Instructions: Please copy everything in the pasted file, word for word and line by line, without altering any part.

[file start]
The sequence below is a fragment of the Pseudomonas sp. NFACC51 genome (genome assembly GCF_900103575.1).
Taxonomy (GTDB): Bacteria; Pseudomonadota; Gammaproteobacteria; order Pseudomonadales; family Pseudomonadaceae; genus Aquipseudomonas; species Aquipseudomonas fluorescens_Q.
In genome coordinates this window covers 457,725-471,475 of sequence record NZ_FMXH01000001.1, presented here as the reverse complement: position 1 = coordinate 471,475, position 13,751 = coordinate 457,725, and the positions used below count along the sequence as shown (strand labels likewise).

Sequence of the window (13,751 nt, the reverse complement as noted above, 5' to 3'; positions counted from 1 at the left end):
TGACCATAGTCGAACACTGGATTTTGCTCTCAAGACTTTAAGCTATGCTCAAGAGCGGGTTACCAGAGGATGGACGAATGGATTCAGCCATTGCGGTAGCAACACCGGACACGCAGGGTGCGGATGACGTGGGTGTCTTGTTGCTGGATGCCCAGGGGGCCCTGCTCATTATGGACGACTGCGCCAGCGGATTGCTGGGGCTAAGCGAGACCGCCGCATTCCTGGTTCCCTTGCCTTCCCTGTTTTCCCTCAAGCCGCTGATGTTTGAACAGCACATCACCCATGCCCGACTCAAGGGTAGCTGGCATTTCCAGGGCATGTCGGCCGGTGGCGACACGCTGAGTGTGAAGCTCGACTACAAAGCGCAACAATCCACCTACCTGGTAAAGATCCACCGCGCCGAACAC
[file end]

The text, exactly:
The sequence below is a fragment of the Pseudomonas sp. NFACC51 genome (genome assembly GCF_900103575.1).
Taxonomy (GTDB): Bacteria; Pseudomonadota; Gammaproteobacteria; order Pseudomonadales; family Pseudomonadaceae; genus Aquipseudomonas; species Aquipseudomonas fluorescens_Q.
In genome coordinates this window covers 457,725-471,475 of sequence record NZ_FMXH01000001.1, presented here as the reverse complement: position 1 = coordinate 471,475, position 13,751 = coordinate 457,725, and the positions used below count along the sequence as shown (strand labels likewise).

Sequence of the window (13,751 nt, the reverse complement as noted above, 5' to 3'; positions counted from 1 at the left end):
TGACCATAGTCGAACACTGGATTTTGCTCTCAAGACTTTAAGCTATGCTCAAGAGCGGGTTACCAGAGGATGGACGAATGGATTCAGCCATTGCGGTAGCAACACCGGACACGCAGGGTGCGGATGACGTGGGTGTCTTGTTGCTGGATGCCCAGGGGGCCCTGCTCATTATGGACGACTGCGCCAGCGGATTGCTGGGGCTAAGCGAGACCGCCGCATTCCTGGTTCCCTTGCCTTCCCTGTTTTCCCTCAAGCCGCTGATGTTTGAACAGCACATCACCCATGCCCGACTCAAGGGTAGCTGGCATTTCCAGGGCATGTCGGCCGGTGGCGACACGCTGAGTGTGAAGCTCGACTACAAAGCGCAACAATCCACCTACCTGGTAAAGATCCACCGCGCCGAACAC